Traditionally, Singaporeans have sought to protect the value of their hard-earned money by investing in assets like stocks, unit trusts, and bonds. However, the financial markets globally have been under strain over the past year.
The effects of the Russian invasion of Ukraine were far-reaching, affecting food supplies, energy prices, and transnational shipping. Against this backdrop, the impact of the extensive but temporary COVID-19 stimulus faded, while the realities of inflation caught up. In response, the US Federal Reserve hiked interest rates at a pace rarely seen in history.
Fixed deposits are a relatively simple financial instrument to understand. You agree to deposit a lump sum of money with the bank, and the bank promises to return your principal with a fixed amount of interest at the end of an agreed upon tenor.
Now that you understand the basic principles of how they work, here are other nuances prospective depositors should know about.
Currency: While SGD is the most common currency in which fixed deposits are denominated, you can also choose from fixed deposits in foreign currencies, including USD, GBP, HKD and others. Using these fixed deposits would expose you to foreign exchange (forex) risk but they can be a good way to hedge against the Singapore Dollar.
Tenor: Fixed deposits have tenors as short as a month and as long as five years. Choosing an appropriate tenor would allow you to retain an appropriate level of liquidity, so you avoid having to terminate your fixed deposit earlier and incur early withdrawal fees and/or forfeit any interest due to you.
Board vs Promotional Rates: Board rates are what banks are committed to pay on all fixed deposits. They are seldom revised and tend to hover around 0.05% per annum. In contrast, promotional rates are offered and marketed to entice new customers. These rates are updated regularly and usually have terms and conditions like minimum tenor or maximum deposit amount.
Minimum/Maximum Deposits: This amount depends on the banks, but minimum deposit amounts typically start at around $1,000. While there isn’t a maximum deposit you can place, banks typically do not pay promotional (higher) interest on deposits above a certain deposit amount.
Singapore Deposit Insurance Scheme (SDIC): Fixed deposits and money in savings accounts of banks registered and operating in Singapore are insured for a combined total of $75,000 per account holder at each bank. This means that even in the extremely unlikely scenario a bank in Singapore goes under, you will still receive your deposits, up to $75,000.
Guaranteed Principal and Returns: In these times of market volatility, depositors appreciate the fact that for fixed deposits, they do not need to put their capital at risk. Furthermore, those who are investing for the short-term and might not have the time horizon to ride out a recovery will also find the guaranteed returns offered by fixed deposits appealing.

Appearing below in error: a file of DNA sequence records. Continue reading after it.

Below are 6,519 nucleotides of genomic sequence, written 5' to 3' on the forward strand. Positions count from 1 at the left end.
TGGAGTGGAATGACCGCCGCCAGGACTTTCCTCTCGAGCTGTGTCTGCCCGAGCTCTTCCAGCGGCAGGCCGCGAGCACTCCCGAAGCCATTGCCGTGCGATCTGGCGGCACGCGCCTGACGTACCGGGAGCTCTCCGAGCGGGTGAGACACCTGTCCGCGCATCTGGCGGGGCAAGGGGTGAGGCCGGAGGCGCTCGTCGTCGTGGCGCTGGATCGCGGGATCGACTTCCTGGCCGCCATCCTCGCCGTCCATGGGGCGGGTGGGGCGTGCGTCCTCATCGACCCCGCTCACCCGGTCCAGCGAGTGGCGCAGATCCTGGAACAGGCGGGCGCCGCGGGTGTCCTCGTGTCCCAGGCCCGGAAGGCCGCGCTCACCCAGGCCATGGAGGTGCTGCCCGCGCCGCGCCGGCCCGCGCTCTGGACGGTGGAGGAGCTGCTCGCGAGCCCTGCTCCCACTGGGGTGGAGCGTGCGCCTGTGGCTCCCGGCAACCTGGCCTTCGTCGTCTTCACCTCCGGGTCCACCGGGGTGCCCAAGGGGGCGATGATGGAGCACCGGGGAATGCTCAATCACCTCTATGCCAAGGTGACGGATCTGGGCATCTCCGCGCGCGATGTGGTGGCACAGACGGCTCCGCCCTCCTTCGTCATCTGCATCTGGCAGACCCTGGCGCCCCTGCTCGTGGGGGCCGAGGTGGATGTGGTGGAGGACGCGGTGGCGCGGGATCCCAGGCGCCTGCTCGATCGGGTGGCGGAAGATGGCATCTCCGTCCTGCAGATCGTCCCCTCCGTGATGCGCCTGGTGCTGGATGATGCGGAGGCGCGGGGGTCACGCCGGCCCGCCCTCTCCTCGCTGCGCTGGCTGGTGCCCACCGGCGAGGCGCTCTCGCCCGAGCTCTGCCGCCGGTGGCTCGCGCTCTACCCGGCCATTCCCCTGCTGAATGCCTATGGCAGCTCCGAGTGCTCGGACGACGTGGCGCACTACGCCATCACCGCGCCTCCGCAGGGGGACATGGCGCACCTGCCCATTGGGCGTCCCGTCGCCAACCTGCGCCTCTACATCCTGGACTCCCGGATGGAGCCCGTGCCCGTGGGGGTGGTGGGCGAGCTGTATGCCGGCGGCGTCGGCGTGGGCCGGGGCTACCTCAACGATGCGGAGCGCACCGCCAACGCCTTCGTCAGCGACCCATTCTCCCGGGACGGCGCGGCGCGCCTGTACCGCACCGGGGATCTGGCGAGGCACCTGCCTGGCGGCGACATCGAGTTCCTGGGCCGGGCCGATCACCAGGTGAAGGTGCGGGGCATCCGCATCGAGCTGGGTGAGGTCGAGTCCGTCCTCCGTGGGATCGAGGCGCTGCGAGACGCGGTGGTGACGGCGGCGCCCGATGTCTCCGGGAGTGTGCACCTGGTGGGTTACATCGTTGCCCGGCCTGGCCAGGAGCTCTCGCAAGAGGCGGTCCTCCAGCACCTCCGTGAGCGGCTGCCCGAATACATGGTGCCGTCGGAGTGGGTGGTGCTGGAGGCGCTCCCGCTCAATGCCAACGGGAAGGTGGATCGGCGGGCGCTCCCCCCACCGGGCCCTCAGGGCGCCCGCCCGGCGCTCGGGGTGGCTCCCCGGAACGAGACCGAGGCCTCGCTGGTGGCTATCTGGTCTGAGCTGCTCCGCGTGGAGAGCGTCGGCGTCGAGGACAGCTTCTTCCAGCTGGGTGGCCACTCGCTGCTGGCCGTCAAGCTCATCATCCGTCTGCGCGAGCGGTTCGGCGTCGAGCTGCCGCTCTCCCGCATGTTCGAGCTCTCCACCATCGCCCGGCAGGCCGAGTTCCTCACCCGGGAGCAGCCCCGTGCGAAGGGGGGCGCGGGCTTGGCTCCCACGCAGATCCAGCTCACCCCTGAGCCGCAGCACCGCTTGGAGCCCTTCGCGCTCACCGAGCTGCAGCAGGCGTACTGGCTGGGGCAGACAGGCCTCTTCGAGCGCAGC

Simple, with No/Low Fees: Unlike investing in the stock market or buying bonds, growing your wealth with fixed deposits does not require any analysis of companies, checking debt default rates, or monitoring charts to find a suitable entry price. Fixed deposits are simple, and if you keep them till maturity, typically do not incur any fees.
Safe and Highly-Regulated: All banks in Singapore that serve retail clients are highly-regulated and regularly audited, with strict capital requirements to ensure that these banks will be highly-unlikely to default on their obligations to depositors, including those whomake fixed deposits with them. And the aforementioned SDIC provides yet another safety net.
Rigid and Inflexible: The certainty that fixed deposits provide also means that deposits will not be able to redeem their deposits early without forfeiting their returns, and they might also be subject to early redemption penalties. As such, depositors need to choose their tenors carefully.
Limited Utility for High Net Worth Individuals: Since banks do not pay higher interest above a certain threshold, high net worth investors who wish to park large sums of money in a risk-free instrument will likely need to look elsewhere.
Capped Upside Potential: The fixed returns that fixed deposits provide is a double-edged sword, since any recovery in the economy or continued rise in interest rates will not be reflected in fixed deposits previously-made.
For those who cannot stomach volatility and risk, fixed deposits are just one financial instrument they can use. In this rising interest rate environment, Singapore Savings Bonds (SSBs) have also garnered plenty of interest. Even after increasing the total amount of bonds issued, SSBs continue to be oversubscribed, which resulted in many applicants getting much less in bonds than they hoped for.
For investors who do not mind taking on some volatility, cash management accounts could be an instrument to consider, though some have reported mixed results with them. It is also important to note that any reported returns are retrospective, and any stated projected returns are speculative.
Insurance companies also offer endowment plans, with fixed returns as well as variable returns. One key feature you should take note of is the poor surrender value that you receive if you were to surrender the policy prematurely. As insurance-investment hybrid products, you do get a small amount of insurance coverage by purchasing these plans.
Finally, for those who don’t mind looking outside of traditional financial instruments, yield-generating stablecoins have established themselves as an extremely compelling tool for savvy investors. For example, Dezy gives users returns upwards of 5% and does not charge any no-fees, with no lock-ins.
Decentralised finance is an emerging field with fluid regulations. Learn more about the risks involved.